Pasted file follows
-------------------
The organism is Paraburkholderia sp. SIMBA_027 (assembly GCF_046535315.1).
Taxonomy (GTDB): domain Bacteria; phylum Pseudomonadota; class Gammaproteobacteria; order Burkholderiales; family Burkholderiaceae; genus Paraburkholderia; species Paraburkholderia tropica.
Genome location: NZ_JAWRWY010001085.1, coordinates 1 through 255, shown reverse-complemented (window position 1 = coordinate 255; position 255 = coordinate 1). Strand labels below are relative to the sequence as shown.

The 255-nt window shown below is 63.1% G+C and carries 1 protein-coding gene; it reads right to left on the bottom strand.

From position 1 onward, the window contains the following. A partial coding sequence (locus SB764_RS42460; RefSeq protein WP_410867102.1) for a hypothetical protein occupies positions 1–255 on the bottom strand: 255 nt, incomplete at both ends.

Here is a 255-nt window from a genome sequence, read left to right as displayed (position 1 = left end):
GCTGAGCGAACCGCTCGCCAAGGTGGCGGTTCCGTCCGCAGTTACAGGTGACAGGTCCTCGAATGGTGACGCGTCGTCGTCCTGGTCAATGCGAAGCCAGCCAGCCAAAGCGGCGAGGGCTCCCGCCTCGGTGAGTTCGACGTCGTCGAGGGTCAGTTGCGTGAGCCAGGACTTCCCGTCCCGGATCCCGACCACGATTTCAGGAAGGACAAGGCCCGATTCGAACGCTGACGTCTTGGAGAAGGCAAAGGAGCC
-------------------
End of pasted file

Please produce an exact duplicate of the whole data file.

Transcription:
The organism is Paraburkholderia sp. SIMBA_027 (assembly GCF_046535315.1).
Taxonomy (GTDB): domain Bacteria; phylum Pseudomonadota; class Gammaproteobacteria; order Burkholderiales; family Burkholderiaceae; genus Paraburkholderia; species Paraburkholderia tropica.
Genome location: NZ_JAWRWY010001085.1, coordinates 1 through 255, shown reverse-complemented (window position 1 = coordinate 255; position 255 = coordinate 1). Strand labels below are relative to the sequence as shown.

The 255-nt window shown below is 63.1% G+C and carries 1 protein-coding gene; it reads right to left on the bottom strand.

From position 1 onward, the window contains the following. A partial coding sequence (locus SB764_RS42460; RefSeq protein WP_410867102.1) for a hypothetical protein occupies positions 1–255 on the bottom strand: 255 nt, incomplete at both ends.

Here is a 255-nt window from a genome sequence, read left to right as displayed (position 1 = left end):
GCTGAGCGAACCGCTCGCCAAGGTGGCGGTTCCGTCCGCAGTTACAGGTGACAGGTCCTCGAATGGTGACGCGTCGTCGTCCTGGTCAATGCGAAGCCAGCCAGCCAAAGCGGCGAGGGCTCCCGCCTCGGTGAGTTCGACGTCGTCGAGGGTCAGTTGCGTGAGCCAGGACTTCCCGTCCCGGATCCCGACCACGATTTCAGGAAGGACAAGGCCCGATTCGAACGCTGACGTCTTGGAGAAGGCAAAGGAGCC